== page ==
23 June 2008

Materials and methods

The 74th Annual Meeting of the American Malacological Society will be next week at the Southern Illinois University in Carbondale, Illinois.

The program and abstracts are available here. I will be presenting the results of the work I have been doing with the land snail Oxyloma retusa.

I want to get my PowerPoint presentation ready by Tuesday evening. After Tuesday, I am not going to look at the slides or think about what I am going to talk about until I am up there on the stage. I have done it this way for my last 3-4 presentations and it has worked surprisingly well. I think the presentation ends up being more spontaneous.

Anyway, I thought I'd throw in a couple of slides to show my method of monitoring the matings of snails on a glass plate—talk about "cutting edge" science.

A pair of Oxyloma retusa mating on a glass plate held by an ordinary lab clamp.

The advantage of having the snails on a rotatable glass plate is that they can be examined from different angles. Once the snail on the bottom attaches its foot to the glass, the pair becomes quite secure; the plate can even be turned upside down. I do place a cup underneath just in case they fall, though.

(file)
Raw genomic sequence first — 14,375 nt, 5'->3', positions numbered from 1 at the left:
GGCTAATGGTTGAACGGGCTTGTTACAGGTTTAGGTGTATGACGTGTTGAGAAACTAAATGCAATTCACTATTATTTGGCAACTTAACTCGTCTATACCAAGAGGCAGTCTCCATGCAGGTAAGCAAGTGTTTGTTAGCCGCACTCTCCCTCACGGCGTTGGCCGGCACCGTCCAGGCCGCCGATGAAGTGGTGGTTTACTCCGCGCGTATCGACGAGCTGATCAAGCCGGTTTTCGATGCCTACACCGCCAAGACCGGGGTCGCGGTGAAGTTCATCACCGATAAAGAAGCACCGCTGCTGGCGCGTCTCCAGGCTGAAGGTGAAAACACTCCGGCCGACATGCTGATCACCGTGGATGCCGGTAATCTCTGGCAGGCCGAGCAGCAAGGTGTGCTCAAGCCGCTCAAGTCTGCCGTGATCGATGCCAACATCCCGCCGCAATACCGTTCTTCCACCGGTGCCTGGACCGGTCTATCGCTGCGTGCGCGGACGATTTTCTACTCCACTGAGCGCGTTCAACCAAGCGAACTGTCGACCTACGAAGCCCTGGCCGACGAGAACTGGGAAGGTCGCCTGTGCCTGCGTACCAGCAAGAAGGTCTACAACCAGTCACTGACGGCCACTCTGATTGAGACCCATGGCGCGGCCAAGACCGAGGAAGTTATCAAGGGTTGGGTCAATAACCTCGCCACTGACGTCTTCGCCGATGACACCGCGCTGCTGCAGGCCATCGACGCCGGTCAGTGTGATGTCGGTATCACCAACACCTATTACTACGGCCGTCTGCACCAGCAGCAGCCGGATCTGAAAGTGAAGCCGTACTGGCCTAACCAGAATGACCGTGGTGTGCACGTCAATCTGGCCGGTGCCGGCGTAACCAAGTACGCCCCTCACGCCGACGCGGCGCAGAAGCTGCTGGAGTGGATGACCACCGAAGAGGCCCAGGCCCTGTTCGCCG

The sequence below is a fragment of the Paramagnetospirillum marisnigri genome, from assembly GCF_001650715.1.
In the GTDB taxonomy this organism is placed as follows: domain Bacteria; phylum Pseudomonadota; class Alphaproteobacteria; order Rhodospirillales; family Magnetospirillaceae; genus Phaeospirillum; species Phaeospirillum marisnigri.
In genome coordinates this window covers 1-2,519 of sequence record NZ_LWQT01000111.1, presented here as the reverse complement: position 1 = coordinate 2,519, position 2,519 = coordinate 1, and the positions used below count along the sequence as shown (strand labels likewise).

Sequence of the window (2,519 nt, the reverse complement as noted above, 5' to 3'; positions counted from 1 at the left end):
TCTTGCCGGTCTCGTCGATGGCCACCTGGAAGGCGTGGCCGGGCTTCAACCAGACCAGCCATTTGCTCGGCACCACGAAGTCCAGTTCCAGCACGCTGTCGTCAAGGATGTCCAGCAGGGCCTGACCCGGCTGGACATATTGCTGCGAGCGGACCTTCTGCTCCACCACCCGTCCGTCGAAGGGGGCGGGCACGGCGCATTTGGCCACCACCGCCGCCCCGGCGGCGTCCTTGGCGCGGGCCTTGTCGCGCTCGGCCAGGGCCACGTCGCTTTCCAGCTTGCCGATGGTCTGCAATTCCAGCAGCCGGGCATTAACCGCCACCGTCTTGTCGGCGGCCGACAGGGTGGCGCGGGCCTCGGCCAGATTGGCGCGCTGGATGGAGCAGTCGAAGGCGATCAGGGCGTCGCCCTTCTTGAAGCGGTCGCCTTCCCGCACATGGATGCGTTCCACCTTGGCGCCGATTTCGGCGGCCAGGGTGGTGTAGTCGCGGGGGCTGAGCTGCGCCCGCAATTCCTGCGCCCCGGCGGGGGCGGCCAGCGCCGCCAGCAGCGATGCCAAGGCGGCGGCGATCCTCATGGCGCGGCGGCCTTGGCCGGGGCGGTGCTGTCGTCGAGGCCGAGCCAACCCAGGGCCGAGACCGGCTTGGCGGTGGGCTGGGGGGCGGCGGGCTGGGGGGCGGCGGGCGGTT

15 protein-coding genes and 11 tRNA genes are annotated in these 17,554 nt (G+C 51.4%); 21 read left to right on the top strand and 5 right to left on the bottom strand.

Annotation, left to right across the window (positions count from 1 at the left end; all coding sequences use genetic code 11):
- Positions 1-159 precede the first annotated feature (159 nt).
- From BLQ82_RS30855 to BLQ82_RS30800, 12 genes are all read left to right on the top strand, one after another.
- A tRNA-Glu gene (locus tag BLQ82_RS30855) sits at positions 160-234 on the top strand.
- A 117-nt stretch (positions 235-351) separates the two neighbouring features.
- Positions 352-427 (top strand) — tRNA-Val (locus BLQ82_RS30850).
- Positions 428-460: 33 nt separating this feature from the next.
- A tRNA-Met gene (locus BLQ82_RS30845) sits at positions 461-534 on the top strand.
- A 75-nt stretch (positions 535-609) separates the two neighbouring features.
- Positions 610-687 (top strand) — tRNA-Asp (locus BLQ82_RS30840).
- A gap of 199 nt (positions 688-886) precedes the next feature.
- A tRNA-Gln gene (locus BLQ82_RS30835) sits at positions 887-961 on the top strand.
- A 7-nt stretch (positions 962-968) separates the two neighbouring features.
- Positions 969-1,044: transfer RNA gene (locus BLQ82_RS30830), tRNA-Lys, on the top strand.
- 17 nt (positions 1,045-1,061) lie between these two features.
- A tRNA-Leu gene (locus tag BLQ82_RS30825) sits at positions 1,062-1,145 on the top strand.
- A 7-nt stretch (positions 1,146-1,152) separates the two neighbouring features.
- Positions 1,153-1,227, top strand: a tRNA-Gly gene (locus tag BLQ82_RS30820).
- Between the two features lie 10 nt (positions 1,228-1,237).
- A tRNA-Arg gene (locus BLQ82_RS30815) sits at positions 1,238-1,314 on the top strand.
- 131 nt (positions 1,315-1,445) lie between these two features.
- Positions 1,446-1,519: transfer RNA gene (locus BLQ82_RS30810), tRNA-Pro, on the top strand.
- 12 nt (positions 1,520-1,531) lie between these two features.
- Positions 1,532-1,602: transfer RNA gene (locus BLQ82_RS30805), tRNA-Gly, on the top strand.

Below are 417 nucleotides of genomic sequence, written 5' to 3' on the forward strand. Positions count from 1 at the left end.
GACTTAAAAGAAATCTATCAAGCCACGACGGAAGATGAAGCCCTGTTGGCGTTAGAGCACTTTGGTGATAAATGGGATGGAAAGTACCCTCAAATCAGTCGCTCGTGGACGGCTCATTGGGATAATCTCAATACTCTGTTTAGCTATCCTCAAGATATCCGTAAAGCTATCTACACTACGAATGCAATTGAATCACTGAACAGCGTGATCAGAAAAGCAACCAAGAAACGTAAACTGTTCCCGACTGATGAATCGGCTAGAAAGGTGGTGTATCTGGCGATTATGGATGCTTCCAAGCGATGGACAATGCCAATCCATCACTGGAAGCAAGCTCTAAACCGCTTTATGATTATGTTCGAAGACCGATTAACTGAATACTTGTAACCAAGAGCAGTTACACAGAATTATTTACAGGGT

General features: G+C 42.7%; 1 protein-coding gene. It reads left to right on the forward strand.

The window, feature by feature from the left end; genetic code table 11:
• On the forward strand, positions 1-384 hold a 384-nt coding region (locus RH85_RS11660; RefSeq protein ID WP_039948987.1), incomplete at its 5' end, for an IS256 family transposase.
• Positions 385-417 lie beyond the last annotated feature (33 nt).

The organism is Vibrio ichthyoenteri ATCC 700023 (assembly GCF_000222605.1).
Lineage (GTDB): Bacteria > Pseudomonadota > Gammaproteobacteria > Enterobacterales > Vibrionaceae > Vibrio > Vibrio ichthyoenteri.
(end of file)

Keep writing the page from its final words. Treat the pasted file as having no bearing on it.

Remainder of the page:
I keep the snails in separate containers for a day or two and then bring them together on a glass plate. If one snail gets interested in another one, it starts going thru the pre-mating ritual, which simply consists of climbing and circling the shell of the other snail. If the bottom snail is responsive, they start mating; otherwise they separate. A picture showing how I timed mating snails was in this post. I have also included that picture in my presentation.

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